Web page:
“Must have,” Aden replied softly.
After a moment of steeling himself, Aden took a deep breath and looked again. Upon closer inspection, Aden noticed a sword jutting from the figure’s chest. A very large book was also impaled upon the sword. All three of the figures were part of the tree, as if it had grown that way.
“Be careful, Aden!” Sammy exclaimed as Aden reached for the double handed hilt with his left hand. “We don’t know who he is.”
Aden dropped his hand and studied the figure with greater detail. Somehow, he thought he should know this wooden man – or should he say elf, judging from the pointed ears and high cheekbones. The clothes etched into the bark spoke of war. With a little imagination Aden could see chain mail and a helmet perched on the head, visor raised. His legs straddled a branch; his feet reaching back to try to pull himself free of the sword before the tree claimed his body. A single curl of hair ran down the elf’s broad chest.
His heart pounding in his ears, Aden pulled his wallet out and, with shaking hands, tugged a single dantoon from the rest of the bills. He held it up as Sammy tilted his head to look over his shoulder with one eye. Printed on the currency was the face of the same elf.
“King Earlcein!” Aden exclaimed, practically falling from his perch.
“Upon my horn, I think it is!” Sammy breathed. “Whoop!” He had quit moving his back feet for too long and started to sink. Sammy shifted his hindquarters again to maintain his place in the air.
“Then this sword must be Starburner, and the book, Alexand, the great book of spells!” Aden looked at them in wonder. He reached out and grabbed the hilt with his free hand.
The second he gripped the wooden hilt it became metal. Life spread from his touch, rippling across the sword’s surface like water. It spread to the book then to King Earlcein.
Before he could pull his hand away a woman’s anguished voice filled the air. “Oh Earl, I am so sorry! Please forgive me!”
A terrible image of a beautiful elf woman holding Earlcein’s lifeless body to her chest filled Aden’s vision so suddenly that he gasped.
“Hmm?” She said, raising her head. Her curly silver hair fell to her waist.
Now Aden noticed a silver haired man, his own, straight hair cropped short in a no-nonsense style, behind her. His hand rested mournfully upon her shoulder. Both wore colorful tunics that flowed to the floor.
“What?” said the woman, blinking blearily at him.
Aden snatched his hand back and the image faded. As his vision cleared he saw that Earlcein hung limply from the rune encrusted blade, the fruit falling from dead fingers.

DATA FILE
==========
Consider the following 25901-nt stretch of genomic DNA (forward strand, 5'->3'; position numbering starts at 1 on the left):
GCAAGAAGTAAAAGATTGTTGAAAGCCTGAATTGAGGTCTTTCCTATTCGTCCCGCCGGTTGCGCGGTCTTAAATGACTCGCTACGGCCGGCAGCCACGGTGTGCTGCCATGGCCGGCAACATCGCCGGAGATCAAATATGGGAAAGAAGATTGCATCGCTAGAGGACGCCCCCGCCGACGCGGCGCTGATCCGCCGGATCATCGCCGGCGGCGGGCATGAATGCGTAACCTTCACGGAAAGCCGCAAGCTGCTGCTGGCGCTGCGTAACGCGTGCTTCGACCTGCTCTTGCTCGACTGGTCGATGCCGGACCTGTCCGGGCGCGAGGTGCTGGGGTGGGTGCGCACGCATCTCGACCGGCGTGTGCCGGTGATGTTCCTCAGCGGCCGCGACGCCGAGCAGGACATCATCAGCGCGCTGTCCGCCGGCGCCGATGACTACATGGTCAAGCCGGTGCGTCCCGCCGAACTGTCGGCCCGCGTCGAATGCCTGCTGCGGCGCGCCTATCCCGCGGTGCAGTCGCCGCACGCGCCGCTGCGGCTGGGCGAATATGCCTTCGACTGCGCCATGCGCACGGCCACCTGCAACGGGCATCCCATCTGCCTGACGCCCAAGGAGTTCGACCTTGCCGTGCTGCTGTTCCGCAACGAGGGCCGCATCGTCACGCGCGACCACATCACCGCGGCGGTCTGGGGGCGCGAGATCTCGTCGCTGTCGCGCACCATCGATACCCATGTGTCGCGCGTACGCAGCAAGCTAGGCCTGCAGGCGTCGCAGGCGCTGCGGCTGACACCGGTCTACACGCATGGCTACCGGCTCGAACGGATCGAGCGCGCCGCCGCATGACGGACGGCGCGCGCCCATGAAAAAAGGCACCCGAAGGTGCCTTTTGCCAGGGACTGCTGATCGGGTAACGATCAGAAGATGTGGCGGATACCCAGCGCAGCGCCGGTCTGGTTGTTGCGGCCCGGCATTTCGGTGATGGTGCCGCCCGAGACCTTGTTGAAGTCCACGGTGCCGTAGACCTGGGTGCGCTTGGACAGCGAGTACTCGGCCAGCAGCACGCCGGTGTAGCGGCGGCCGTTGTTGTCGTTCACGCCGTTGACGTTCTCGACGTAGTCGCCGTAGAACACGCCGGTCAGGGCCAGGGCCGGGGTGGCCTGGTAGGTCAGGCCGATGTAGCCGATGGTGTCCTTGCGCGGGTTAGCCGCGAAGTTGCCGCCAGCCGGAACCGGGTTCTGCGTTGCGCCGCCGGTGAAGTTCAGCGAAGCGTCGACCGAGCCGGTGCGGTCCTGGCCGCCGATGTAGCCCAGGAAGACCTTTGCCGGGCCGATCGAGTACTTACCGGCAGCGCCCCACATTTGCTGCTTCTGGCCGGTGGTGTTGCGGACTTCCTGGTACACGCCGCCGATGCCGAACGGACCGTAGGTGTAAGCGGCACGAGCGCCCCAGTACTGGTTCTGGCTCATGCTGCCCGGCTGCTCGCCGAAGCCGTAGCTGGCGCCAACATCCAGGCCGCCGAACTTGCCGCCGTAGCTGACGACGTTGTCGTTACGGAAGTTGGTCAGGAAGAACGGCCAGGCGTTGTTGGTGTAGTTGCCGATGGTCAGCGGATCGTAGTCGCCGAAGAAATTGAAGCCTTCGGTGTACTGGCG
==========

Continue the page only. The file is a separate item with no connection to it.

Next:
Sammy jerked his head back in surprise, narrowing avoiding severing a branch with his horn. He spent several seconds trying to disentangle it before asking for help. “Umm, Aden, help?”
“Oh right!” Aden turned and unlooped his friend’s spiral horn.
The sword took this time to recover her composure. “I – I’m sorry sir. You freed us at a bad time, I’m afraid. I am Starburner, and this is Alexand. This poor soul on my blade is –”
“King Earlcein.” Aden finished dryly. “I know.” He waved the bill then put it away.
“That bill was minted in 3425!” Starburner exclaimed. “Just how long have we been frozen?”
Aden shrugged moodily as he looked at the impaled king. Instead of a gentle and kind face like every picture in Spectra, including the ones on his currency, the man before him looked pure evil. Thoughts of how benevolent history portrayed Earlcein conflicted with what he saw with his own two eyes.
“I thought he was kind.” Aden stated softly.
“He was, at one time,” said Starburner sadly. “Until the other king planted the seed of evil in him.”
Aden looked at the sword’s hilt in confusion.
“I had promised to kill him when he first took me into battle should that happen. I didn’t have a choice, Aden.”
“You know my name?” Aden asked coldly. How did she know when he never introduced himself?
“Since you touched me, yes.” Starburner replied. “I am the sword of wizards, you know.”
“Wizards?” Aden jumped as if scalded. “No!”
He climbed down from the tree so fast that his hands hurt. He hit the ground running, a deep rooted terror blotting out all rational thought as he plunged through the trees, not caring when his clothes tore, or even about the snow laden branches whipping him cruelly across his face, leaving him soaked. His only thought was to get away from the winter fig tree as fast as possible. Being a fit rancher, he had plenty of endurance. However, being human, he had his limits. Eventually he fell and could not rise again. Sheer exhaustion made him close his eyes for a minute then darkness claimed him.